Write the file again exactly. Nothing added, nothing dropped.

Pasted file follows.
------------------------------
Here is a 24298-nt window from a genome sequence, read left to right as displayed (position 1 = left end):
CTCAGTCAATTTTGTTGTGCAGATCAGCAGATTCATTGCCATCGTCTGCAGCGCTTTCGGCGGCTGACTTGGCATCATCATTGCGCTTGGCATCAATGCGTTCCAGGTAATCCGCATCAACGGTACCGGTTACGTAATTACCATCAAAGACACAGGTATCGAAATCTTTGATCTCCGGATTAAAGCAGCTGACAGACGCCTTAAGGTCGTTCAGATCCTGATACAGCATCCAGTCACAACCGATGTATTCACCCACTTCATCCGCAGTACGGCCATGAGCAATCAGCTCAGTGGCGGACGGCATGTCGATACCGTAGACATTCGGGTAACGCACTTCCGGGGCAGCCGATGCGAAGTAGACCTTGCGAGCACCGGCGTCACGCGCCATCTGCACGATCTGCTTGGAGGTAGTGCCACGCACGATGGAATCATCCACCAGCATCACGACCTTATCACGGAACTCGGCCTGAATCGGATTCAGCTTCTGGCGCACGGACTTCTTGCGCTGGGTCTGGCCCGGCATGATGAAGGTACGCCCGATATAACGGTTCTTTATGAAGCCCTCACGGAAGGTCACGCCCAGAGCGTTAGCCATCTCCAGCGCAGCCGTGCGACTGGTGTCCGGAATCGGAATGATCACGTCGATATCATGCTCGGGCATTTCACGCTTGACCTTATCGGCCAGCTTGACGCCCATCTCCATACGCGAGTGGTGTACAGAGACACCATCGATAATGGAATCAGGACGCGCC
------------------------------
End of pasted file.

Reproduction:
Here is a 24298-nt window from a genome sequence, read left to right as displayed (position 1 = left end):
CTCAGTCAATTTTGTTGTGCAGATCAGCAGATTCATTGCCATCGTCTGCAGCGCTTTCGGCGGCTGACTTGGCATCATCATTGCGCTTGGCATCAATGCGTTCCAGGTAATCCGCATCAACGGTACCGGTTACGTAATTACCATCAAAGACACAGGTATCGAAATCTTTGATCTCCGGATTAAAGCAGCTGACAGACGCCTTAAGGTCGTTCAGATCCTGATACAGCATCCAGTCACAACCGATGTATTCACCCACTTCATCCGCAGTACGGCCATGAGCAATCAGCTCAGTGGCGGACGGCATGTCGATACCGTAGACATTCGGGTAACGCACTTCCGGGGCAGCCGATGCGAAGTAGACCTTGCGAGCACCGGCGTCACGCGCCATCTGCACGATCTGCTTGGAGGTAGTGCCACGCACGATGGAATCATCCACCAGCATCACGACCTTATCACGGAACTCGGCCTGAATCGGATTCAGCTTCTGGCGCACGGACTTCTTGCGCTGGGTCTGGCCCGGCATGATGAAGGTACGCCCGATATAACGGTTCTTTATGAAGCCCTCACGGAAGGTCACGCCCAGAGCGTTAGCCATCTCCAGCGCAGCCGTGCGACTGGTGTCCGGAATCGGAATGATCACGTCGATATCATGCTCGGGCATTTCACGCTTGACCTTATCGGCCAGCTTGACGCCCATCTCCATACGCGAGTGGTGTACAGAGACACCATCGATAATGGAATCAGGACGCGCC